After I had made some stay in London, and had cleared myself of what lay upon me there, I went into the country, having with me Alexander Parker and John Stubbs, who was lately come back from Alexandria, in Egypt, as was mentioned before. We travelled through the country, visiting Friends' meetings till we came to Bristol. There we understood, that the officers were likely to come and break up the meeting; yet on first-day we went to the meeting at Broad-mead, and Alexander Parker standing up first, while he was speaking, the officers came and took him away. After he was gone, I stood up in the eternal power of God, and declared the everlasting truth of the Lord God; and the heavenly power came over all, and the meeting was quiet the rest of the time, and broke up peaceably. I tarried till first-day following, visiting Friends, and being visited by Friends. On first-day morning, several Friends came to Edward Pyot's (where I lay the night before) and used endeavours to persuade me not to go to the meeting that day; for the magistrates, they said, had threatened to take me, and had raised the train-bands. I wished them to go their way to the meeting, not tell

ing them what I intended to do; but I told Edward Pyot 1 intended to go, and he sent his son to show me the way from his house by the fields. As I went I met divers Friends, who did what they could to stop me: 'What,' said one, wilt thou go into the mouth of the beast? Wilt thou go into the mouth of the dragon?' said another. But I put them by and went on. When I came to the meeting, Margaret Thomas was speaking. When she had done, I stood up. I saw a concern and fear upon Friends for me; but the power of the Lord, in which I declared, soon struck the fear out of them. Life sprang, and an heavenly glorious meeting we had. After I had cleared myself of what was upon me from the Lord to the meeting, I was moved to pray, and after prayer to stand up again, and tell Friends, now they might see there was a God in Israel that could deliver.' A very large full meeting this was, and very hot; but truth was over all, and the life was up which carried through all, and the meeting broke up in peace. The officers and soldiers had been. breaking up another meeting, which had taken up their time; so that our meeting was ended before they came. But I understood afterwards they were in a great rage, because they had missed me; for they were heard to say one to another before, I'll warrant we shall have him;' but the Lord prevented them. I went to Joan Hily's, where many Friends came to see me; rejoicing and blessing God for our deliverance. In the evening I had a fine fresh meeting at a Friend's house over the water, where we were much refreshed in the Lord. After this I staid most part of that week in Bristol, and at Edward Pyot's. Edward was brought so low and weak with an ague, that when I first came he was looked upon as a dying man; but it pleased the Lord to raise him up again, so that, before I went away, his ague left him, and he was finely well.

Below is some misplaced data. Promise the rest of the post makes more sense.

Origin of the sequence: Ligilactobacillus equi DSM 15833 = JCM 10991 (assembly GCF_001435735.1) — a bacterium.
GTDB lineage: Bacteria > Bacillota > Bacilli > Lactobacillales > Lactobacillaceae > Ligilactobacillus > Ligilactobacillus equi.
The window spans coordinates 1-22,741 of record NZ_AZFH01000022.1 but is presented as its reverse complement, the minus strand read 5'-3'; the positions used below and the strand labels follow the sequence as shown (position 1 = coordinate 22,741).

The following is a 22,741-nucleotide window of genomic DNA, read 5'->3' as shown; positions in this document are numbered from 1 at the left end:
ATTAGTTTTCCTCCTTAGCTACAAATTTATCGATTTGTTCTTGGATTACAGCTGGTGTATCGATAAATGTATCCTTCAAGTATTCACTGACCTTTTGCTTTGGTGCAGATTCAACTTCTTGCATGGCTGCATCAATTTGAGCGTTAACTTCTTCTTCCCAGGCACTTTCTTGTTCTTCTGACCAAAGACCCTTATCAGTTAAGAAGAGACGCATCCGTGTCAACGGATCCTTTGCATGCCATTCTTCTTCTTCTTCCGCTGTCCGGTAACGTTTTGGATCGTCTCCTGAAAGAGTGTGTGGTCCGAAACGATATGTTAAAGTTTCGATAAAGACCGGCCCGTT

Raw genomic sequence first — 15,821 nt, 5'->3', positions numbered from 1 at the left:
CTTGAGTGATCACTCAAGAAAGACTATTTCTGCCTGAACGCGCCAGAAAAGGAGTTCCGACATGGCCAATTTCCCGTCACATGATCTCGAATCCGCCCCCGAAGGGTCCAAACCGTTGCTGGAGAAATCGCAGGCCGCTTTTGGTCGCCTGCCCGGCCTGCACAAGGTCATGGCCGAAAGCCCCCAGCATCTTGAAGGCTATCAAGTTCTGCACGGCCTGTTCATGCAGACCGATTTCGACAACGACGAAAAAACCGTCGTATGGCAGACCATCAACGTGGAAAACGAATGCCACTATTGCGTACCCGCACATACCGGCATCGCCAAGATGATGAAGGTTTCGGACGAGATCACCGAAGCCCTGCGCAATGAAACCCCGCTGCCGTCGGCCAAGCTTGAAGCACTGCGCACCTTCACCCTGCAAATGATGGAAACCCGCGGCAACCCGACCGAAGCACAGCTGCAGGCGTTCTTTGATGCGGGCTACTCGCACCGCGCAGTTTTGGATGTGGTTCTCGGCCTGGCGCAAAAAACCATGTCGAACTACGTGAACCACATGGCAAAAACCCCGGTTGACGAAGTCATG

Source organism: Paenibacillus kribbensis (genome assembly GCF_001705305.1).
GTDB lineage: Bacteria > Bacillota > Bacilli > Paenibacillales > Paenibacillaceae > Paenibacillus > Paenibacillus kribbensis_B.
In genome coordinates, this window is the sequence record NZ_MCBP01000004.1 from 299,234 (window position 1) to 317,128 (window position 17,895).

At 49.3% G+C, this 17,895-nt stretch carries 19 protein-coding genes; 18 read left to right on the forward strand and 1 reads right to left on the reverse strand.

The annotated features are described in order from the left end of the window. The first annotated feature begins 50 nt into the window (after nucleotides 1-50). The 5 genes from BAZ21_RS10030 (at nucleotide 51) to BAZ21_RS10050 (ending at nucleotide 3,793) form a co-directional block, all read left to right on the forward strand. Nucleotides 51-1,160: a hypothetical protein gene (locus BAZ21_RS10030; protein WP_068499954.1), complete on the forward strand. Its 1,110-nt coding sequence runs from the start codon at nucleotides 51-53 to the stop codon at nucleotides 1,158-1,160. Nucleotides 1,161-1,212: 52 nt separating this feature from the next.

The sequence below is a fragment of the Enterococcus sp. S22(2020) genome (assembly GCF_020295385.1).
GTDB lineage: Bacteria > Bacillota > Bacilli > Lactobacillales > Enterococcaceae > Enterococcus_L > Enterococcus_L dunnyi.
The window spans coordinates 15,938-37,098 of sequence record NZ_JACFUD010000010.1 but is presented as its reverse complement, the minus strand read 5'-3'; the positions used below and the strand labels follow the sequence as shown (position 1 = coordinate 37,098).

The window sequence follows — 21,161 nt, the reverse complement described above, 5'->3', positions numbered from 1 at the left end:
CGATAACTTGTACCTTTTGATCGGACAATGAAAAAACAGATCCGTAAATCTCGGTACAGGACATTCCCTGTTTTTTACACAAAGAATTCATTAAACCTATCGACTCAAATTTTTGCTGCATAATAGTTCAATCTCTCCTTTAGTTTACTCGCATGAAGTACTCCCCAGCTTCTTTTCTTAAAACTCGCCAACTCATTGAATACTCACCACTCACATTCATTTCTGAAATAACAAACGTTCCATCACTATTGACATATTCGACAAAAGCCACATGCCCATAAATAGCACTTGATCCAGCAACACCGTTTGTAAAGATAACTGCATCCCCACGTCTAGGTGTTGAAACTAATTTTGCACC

Having been two first-days at the meeting at Broad-mead, and feeling my spirit clear of Bristol, I went next first-day to a meeting in the country not far distant. And after the meeting, some Friends from Bristol told me, the soldiers that day had beset the meeting-house round at Bristol, and then went up saying, they would be sure to have me now;' but when they found me not there, they were in a great rage, and kept Friends in the meeting-house most part of the day before they would let them go home; and queried of them, 'Which way I was gone, and how they might send after me? for the mayor, (they said,) would fain have spoken with me.' I had a vision of a great mastiff dog, that would have bit me; but I put one hand above his jaws, and the other hand below, and tore his jaws in pieces. So the Lord by his power tore their power to pieces, and made way for me to escape them. Then I passed through the country, visiting Friends in Wiltshire and Berkshire, till I came to London, having great meetings amongst Friends as I went. The

Lord's power was over all, and a blessed time it was for the spreading of his glorious truth. It was indeed the immediate power of the Lord that preserved me out of their hands at Bristol, and over the heads of all our persecutors; and the Lord alone is worthy of all the glory, who did uphold and preserve for his name, and truth's sake.